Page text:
Fact checking resources for newspapers of any size

By AL CROSS
Institute for Rural Journalism
University of Kentucky

Cross_AlAt many community newspapers, treatment of the presidential election may be limited to online polls of your readers’ opinions, or their letters. But this is a race for president like no other, where facts and issues have taken a far back seat to entertainment, personality and character assassination, and it’s unlikely to get better now that we have the two most unpopular nominees in the history of polling.

Why should smaller newspapers devote more space to the race? If dailies rely on the Associated Press, the coverage won’t be localized. If weeklies just stick to local news, they will ignore a major topic of discussion among their readers, many of whom don’t read a daily. Covering the race can help you build and maintain a brand as the most authoritative local source of news and information.

As the primary campaigns ended, many journalists acknowledged that they had done a poor job of holding the nominees and other candidates accountable for their statements, and vowed to do better. But at last month’s conventions, timely fact-checking was rare. All of us in American journalism need to share the load.

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Good eggs like Joel don’t come in a dozen

By LAYNE BRUCE
Executive Director

Bruce, LayneWhat I remember most about that night is hitting the mailbox. Oh, and the guy sitting next to me getting carsick from the volatility of my admittedly awful driving.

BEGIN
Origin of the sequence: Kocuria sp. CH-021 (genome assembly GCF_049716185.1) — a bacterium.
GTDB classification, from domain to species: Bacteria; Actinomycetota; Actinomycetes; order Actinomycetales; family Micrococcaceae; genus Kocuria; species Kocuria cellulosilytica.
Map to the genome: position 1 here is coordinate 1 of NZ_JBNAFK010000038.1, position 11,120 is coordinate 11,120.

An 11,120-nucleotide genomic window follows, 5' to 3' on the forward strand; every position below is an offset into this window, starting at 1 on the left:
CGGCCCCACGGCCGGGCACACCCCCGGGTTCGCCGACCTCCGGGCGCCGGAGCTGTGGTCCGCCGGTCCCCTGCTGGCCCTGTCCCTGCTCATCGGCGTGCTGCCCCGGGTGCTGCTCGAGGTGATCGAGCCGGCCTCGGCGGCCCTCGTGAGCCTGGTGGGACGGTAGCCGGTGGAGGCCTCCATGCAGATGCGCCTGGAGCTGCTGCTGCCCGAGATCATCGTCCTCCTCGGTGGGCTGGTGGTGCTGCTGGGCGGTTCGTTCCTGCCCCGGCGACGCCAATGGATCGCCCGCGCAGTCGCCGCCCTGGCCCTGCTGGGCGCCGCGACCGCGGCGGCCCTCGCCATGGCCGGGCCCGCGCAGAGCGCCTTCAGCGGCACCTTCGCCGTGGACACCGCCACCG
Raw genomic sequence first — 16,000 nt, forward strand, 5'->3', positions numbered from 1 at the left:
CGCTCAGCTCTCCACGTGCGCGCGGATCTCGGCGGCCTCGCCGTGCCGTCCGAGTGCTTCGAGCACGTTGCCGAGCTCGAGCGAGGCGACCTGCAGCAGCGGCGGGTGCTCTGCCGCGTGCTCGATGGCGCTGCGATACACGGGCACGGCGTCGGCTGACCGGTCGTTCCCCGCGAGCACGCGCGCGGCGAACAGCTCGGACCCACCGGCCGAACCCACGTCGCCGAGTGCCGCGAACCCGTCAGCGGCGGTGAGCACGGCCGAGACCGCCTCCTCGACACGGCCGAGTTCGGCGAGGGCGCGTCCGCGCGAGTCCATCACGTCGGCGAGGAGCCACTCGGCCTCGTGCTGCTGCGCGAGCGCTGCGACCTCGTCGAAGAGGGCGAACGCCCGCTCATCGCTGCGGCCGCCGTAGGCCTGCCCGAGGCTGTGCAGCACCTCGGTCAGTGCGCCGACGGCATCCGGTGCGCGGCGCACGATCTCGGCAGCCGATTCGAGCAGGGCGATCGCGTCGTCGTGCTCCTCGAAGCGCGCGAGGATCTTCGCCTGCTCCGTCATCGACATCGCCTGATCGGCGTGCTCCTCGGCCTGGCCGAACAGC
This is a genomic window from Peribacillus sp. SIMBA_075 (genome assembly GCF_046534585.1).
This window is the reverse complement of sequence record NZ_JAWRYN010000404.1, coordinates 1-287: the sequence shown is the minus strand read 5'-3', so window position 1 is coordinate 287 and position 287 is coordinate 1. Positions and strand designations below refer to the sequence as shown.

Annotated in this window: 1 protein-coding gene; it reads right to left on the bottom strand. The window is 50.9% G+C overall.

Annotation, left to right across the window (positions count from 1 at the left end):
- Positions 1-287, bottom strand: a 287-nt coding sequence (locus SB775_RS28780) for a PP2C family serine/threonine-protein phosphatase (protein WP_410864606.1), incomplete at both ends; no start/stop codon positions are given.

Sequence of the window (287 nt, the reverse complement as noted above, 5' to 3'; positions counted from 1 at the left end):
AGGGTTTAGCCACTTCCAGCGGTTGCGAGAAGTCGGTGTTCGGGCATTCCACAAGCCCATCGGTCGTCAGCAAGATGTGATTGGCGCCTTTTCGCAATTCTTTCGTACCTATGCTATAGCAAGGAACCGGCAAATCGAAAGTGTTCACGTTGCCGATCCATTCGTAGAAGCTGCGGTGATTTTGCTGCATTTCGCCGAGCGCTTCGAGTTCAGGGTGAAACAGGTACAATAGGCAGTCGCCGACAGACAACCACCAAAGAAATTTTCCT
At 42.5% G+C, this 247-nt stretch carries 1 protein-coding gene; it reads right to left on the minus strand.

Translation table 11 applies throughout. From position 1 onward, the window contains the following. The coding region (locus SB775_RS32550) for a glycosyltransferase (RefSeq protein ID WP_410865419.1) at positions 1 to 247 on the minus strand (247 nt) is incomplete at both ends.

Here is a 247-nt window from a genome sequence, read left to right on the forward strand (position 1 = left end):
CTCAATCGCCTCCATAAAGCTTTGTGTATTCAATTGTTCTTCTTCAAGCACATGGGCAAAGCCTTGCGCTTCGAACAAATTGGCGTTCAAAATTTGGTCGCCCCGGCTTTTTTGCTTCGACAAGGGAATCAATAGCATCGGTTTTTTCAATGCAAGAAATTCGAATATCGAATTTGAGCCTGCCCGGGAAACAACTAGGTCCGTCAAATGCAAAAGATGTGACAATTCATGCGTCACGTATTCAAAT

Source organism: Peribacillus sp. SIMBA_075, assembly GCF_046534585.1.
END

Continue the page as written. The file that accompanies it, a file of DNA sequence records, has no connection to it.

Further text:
It was the middle of the evening in the middle of nowhere in Barren County, Ky.

Joel and I had been on the road for several hours trying to deliver that day’s paper. Due to a somewhat historic drought of carriers in the circulation department at the time, he and I had been drafted to get a couple of the afternoon newspaper’s daily routes delivered. It took two of us because I wasn’t even from Barren County and had no idea where I was going.

Joel, however, knew Barren County like the back of his hand.
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Mrs. Denley learned to love journalism at The Calhoun County Journal

By LANA FERGUSON
The Calhoun County Journal

BRUCE — The Calhoun County Journal has been a family affair for more than half a century now. Bruce’s Jo Ann Denley has been around for a majority of it.

jo-ann-denley
Jo Ann Denley

Denley’s late husband Gale established the Journal in 1953 with his parents Sellers and Maggie Ellen Denley.

Gale and Jo Ann married in 1955 and moved to Bruce in 1962.

jo ann denleyShe had always been in and out of The Journal subconsciously learning how the newsroom operated, photos were developed, and the newspaper was put together. Sometimes, as a former English teacher, she would even be called in as a “set of fresh eyes” to help copy read articles.

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A great guy or what?

“‘Cause he’s oh, so good
And he’s oh, so fine
And he’s oh, so healthy
In his body and his mind.
He’s a well respected man about town
Doing the best things so conservatively.”—Ray Davies

By Ray Mosby

WebColumn_MosbyROLLING FORK — Mississippi’s Republican super-majority government—you know, the neat group of men and women currently occupying almost all the most powerful legislative and administrative offices and whose collective volume of the milk of human kindness can be measured on the same gauge as is desert rainfall—has itself a new poster boy.